May 10 (Bloomberg) -- Governor Haruhiko Kuroda said the Bank of Japan’s unprecedented monetary easing isn’t aimed at manipulating the rate of the yen, which dropped below 101 per dollar for the first time in four years today.
“The Bank of Japan isn’t targeting the exchange rate,” Kuroda told reporters ahead of a two-day gathering of Group of Seven central bankers and finance chiefs in the U.K. starting today. “I decline to make any comment on the exchange rate level.”
Monetary policy is expected to be on the agenda at the meeting in Aylesbury, outside London. The Group of 20 last month praised the BOJ’s steps aimed at delivering 2 percent inflation within two years and ending more than a decade of deflation, signaling Japan’s focus on supporting domestic demand was strong enough to allow them to ignore the side-effects of a sliding yen on their own economies.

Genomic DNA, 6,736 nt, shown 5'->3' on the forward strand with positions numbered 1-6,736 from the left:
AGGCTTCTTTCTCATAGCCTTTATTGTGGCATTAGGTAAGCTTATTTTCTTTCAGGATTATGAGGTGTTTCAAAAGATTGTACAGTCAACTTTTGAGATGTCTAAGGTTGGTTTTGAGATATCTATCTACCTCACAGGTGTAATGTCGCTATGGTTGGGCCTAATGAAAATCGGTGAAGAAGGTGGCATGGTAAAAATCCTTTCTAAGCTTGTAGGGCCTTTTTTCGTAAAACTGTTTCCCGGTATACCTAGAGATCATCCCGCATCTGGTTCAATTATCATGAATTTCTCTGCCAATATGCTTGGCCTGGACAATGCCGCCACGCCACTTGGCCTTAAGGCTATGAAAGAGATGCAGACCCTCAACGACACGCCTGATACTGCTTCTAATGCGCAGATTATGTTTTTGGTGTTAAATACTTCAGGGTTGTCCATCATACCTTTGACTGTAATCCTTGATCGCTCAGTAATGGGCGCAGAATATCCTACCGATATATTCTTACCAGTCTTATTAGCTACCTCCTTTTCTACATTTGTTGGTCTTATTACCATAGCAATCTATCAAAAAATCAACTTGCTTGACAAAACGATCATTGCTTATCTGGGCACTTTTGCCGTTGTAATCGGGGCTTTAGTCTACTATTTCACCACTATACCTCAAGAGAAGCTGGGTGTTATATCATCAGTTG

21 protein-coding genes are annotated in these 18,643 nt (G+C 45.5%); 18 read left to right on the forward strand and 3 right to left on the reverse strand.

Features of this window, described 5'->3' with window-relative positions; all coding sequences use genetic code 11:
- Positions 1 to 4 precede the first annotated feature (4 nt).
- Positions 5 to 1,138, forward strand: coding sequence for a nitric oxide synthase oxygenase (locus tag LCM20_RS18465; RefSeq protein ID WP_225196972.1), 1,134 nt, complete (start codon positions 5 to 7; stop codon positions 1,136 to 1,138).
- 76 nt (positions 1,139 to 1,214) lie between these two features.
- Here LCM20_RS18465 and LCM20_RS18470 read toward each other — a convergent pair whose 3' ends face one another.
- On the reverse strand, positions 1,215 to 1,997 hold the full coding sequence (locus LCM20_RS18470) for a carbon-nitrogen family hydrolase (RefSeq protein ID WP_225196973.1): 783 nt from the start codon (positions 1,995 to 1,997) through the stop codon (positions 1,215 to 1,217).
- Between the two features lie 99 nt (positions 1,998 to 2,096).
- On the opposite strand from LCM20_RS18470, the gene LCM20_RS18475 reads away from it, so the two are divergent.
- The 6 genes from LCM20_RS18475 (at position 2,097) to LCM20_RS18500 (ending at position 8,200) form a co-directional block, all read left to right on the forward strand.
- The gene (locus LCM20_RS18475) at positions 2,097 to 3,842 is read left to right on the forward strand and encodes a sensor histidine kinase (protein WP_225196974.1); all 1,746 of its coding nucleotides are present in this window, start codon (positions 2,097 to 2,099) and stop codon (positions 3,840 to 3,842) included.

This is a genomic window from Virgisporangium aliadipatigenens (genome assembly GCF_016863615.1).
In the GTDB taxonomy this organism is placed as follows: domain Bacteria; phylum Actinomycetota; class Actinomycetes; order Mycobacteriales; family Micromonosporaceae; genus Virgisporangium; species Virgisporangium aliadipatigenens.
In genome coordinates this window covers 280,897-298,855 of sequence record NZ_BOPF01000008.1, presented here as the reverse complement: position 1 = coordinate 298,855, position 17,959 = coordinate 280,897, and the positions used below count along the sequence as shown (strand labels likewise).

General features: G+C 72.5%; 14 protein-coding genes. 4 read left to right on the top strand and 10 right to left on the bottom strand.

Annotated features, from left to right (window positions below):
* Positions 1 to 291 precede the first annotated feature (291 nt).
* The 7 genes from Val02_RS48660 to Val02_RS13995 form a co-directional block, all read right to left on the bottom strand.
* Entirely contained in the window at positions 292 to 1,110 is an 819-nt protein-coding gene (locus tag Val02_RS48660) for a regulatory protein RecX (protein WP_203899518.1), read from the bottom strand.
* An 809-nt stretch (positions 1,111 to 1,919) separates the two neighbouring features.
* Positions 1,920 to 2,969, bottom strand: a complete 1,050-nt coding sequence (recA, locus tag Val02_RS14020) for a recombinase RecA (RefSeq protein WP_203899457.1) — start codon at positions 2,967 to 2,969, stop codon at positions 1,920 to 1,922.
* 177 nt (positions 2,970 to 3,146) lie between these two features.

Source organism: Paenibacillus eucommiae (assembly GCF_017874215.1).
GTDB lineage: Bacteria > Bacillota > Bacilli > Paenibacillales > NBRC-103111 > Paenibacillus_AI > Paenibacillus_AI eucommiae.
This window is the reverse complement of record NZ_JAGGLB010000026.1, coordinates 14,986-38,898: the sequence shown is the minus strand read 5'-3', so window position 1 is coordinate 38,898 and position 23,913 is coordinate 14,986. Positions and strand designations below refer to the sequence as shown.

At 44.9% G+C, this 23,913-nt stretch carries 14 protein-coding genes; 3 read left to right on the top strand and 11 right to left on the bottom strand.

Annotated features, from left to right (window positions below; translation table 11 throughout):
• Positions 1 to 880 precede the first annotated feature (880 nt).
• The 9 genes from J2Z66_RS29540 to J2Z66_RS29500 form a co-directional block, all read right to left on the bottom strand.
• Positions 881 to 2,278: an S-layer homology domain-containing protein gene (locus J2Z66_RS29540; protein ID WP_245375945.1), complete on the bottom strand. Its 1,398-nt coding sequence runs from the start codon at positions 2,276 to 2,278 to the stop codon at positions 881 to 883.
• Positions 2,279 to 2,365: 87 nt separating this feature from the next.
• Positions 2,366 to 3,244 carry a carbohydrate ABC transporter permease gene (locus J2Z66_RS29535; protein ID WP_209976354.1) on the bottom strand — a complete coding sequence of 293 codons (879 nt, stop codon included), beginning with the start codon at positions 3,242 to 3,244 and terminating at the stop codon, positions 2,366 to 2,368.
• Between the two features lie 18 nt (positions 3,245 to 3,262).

Japanese Economy Minister Akira Amari told reporters in Tokyo today that the yen is weakening on signs of a U.S. economic recovery, and the nation will monitor developments in the currency market. The yen was trading at 101.52 at 1:28 p.m. in London today.
Also speaking in Tokyo today, International Monetary Fund Deputy Managing Director Naoyuki Shinohara said it’s normal to see the yen weaken with the BOJ’s easing, and current foreign exchange levels are in alignment.
While the drop in the Japanese currency has boosted exporters such as Toyota Motor Corp., it has drawn criticism from competitors including South Korea. Nations from Poland to Australia have cut rates this week, with New Zealand’s central bank selling the kiwi to weaken the currency.
Kuroda also said today that volatility in the Japanese government bond market after the BOJ announced its new easing policy on April 4 had settled down.
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